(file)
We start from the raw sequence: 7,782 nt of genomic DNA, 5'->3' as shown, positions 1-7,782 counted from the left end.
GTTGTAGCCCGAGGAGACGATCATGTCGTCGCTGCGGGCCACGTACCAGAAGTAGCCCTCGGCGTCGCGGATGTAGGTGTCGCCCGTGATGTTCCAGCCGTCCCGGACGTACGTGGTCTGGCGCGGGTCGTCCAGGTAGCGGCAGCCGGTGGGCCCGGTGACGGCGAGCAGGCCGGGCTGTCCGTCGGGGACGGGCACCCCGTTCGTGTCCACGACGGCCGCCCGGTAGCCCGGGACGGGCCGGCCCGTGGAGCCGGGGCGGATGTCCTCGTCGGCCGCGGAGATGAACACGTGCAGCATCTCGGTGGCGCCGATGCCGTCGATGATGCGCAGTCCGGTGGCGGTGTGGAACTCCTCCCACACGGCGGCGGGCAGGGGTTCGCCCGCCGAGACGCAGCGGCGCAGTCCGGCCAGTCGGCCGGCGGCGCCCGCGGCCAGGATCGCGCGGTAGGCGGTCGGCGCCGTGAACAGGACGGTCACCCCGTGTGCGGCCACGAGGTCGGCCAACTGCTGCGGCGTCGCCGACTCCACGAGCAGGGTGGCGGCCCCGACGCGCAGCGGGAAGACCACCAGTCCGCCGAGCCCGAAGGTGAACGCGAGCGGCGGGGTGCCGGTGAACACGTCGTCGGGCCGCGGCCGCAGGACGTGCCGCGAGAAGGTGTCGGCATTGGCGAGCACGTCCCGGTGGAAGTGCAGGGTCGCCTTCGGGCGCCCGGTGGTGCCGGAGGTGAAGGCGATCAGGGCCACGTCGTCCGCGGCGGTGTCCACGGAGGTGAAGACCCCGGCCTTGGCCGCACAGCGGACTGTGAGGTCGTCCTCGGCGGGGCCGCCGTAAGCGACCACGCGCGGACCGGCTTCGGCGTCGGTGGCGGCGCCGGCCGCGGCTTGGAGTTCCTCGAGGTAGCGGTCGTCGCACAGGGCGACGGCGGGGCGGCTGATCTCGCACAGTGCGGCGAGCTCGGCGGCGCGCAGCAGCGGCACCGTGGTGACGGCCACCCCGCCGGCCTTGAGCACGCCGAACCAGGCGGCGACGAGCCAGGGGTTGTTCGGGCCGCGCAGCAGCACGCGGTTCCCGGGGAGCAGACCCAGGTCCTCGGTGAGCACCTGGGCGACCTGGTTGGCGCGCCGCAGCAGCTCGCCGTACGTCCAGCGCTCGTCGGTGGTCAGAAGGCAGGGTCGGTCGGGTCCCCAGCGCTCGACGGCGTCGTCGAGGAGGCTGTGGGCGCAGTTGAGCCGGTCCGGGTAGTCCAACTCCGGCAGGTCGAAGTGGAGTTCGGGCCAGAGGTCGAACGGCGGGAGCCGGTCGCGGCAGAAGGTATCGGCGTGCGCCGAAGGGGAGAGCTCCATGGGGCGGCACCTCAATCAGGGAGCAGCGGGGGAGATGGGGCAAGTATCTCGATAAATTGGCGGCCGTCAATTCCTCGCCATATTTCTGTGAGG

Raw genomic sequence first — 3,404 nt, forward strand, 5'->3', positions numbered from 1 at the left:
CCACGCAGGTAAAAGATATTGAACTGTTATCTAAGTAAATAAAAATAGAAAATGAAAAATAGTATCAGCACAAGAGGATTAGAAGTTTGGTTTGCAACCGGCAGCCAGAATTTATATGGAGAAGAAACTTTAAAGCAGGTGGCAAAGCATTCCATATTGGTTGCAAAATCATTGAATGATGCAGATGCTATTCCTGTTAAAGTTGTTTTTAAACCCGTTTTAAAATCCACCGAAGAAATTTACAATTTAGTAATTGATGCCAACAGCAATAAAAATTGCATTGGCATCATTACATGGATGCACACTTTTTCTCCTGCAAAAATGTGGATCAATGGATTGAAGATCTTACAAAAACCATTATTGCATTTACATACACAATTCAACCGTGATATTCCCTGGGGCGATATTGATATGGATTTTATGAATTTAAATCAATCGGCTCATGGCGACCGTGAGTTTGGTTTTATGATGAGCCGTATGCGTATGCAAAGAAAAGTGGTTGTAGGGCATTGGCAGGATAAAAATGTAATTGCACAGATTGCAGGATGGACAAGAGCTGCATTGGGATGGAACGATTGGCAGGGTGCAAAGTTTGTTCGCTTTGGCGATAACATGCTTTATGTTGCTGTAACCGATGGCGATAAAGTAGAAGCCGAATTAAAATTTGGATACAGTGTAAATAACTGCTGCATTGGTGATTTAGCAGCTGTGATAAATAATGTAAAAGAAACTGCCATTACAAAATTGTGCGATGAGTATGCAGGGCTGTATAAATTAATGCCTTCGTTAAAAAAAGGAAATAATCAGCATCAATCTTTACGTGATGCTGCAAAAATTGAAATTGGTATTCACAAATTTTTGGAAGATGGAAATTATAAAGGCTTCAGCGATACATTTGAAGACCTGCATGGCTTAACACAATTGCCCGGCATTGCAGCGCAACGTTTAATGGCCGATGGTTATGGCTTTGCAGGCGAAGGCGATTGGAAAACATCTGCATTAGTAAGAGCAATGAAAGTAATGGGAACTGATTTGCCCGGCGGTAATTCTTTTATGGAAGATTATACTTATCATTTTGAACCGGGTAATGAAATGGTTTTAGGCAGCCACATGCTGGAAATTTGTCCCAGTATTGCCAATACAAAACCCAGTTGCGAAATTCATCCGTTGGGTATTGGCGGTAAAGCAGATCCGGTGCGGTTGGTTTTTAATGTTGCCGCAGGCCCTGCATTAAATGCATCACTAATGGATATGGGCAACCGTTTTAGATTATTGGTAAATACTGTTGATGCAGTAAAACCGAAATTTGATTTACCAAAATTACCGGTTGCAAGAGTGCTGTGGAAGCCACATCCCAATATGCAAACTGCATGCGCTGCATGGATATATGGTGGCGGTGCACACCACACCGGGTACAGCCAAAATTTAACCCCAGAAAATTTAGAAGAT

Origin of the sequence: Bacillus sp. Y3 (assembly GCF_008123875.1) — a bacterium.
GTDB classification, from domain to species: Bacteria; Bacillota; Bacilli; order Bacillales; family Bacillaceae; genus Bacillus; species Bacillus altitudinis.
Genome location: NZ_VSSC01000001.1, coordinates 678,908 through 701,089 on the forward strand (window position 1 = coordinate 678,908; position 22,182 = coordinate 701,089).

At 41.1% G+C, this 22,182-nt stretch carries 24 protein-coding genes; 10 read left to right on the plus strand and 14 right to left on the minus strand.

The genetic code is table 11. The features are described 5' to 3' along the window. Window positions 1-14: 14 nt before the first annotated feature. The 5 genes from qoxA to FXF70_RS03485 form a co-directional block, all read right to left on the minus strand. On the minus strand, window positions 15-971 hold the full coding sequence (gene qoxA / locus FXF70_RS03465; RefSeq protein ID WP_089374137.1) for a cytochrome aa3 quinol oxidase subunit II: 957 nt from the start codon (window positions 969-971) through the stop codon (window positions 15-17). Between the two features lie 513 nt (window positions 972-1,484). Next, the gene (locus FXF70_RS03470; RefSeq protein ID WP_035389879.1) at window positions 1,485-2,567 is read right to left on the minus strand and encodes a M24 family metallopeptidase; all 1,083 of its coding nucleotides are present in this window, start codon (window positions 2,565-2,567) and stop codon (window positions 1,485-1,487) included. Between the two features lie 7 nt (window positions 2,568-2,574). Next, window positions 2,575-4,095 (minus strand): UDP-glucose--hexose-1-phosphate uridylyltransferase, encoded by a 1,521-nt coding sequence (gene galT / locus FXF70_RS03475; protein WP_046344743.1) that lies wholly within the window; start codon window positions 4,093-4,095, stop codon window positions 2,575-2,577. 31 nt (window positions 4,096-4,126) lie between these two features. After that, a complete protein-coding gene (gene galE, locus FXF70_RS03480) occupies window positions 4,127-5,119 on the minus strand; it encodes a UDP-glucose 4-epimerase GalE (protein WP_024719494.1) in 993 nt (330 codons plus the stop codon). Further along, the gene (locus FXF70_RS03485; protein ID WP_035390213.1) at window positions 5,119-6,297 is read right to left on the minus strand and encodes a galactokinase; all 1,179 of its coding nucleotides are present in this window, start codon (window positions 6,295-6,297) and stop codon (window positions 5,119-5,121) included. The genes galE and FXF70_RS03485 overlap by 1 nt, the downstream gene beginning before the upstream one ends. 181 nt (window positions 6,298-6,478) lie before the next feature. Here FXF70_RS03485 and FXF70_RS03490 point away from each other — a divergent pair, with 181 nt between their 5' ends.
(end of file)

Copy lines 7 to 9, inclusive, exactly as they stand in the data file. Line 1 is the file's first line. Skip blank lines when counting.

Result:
Genome location: NZ_VSSC01000001.1, coordinates 678,908 through 701,089 on the forward strand (window position 1 = coordinate 678,908; position 22,182 = coordinate 701,089).

At 41.1% G+C, this 22,182-nt stretch carries 24 protein-coding genes; 10 read left to right on the plus strand and 14 right to left on the minus strand.

The genetic code is table 11. The features are described 5' to 3' along the window. Window positions 1-14: 14 nt before the first annotated feature. The 5 genes from qoxA to FXF70_RS03485 form a co-directional block, all read right to left on the minus strand. On the minus strand, window positions 15-971 hold the full coding sequence (gene qoxA / locus FXF70_RS03465; RefSeq protein ID WP_089374137.1) for a cytochrome aa3 quinol oxidase subunit II: 957 nt from the start codon (window positions 969-971) through the stop codon (window positions 15-17). Between the two features lie 513 nt (window positions 972-1,484). Next, the gene (locus FXF70_RS03470; RefSeq protein ID WP_035389879.1) at window positions 1,485-2,567 is read right to left on the minus strand and encodes a M24 family metallopeptidase; all 1,083 of its coding nucleotides are present in this window, start codon (window positions 2,565-2,567) and stop codon (window positions 1,485-1,487) included. Between the two features lie 7 nt (window positions 2,568-2,574). Next, window positions 2,575-4,095 (minus strand): UDP-glucose--hexose-1-phosphate uridylyltransferase, encoded by a 1,521-nt coding sequence (gene galT / locus FXF70_RS03475; protein WP_046344743.1) that lies wholly within the window; start codon window positions 4,093-4,095, stop codon window positions 2,575-2,577. 31 nt (window positions 4,096-4,126) lie between these two features. After that, a complete protein-coding gene (gene galE, locus FXF70_RS03480) occupies window positions 4,127-5,119 on the minus strand; it encodes a UDP-glucose 4-epimerase GalE (protein WP_024719494.1) in 993 nt (330 codons plus the stop codon). Further along, the gene (locus FXF70_RS03485; protein ID WP_035390213.1) at window positions 5,119-6,297 is read right to left on the minus strand and encodes a galactokinase; all 1,179 of its coding nucleotides are present in this window, start codon (window positions 6,295-6,297) and stop codon (window positions 5,119-5,121) included. The genes galE and FXF70_RS03485 overlap by 1 nt, the downstream gene beginning before the upstream one ends. 181 nt (window positions 6,298-6,478) lie before the next feature. Here FXF70_RS03485 and FXF70_RS03490 point away from each other — a divergent pair, with 181 nt between their 5' ends.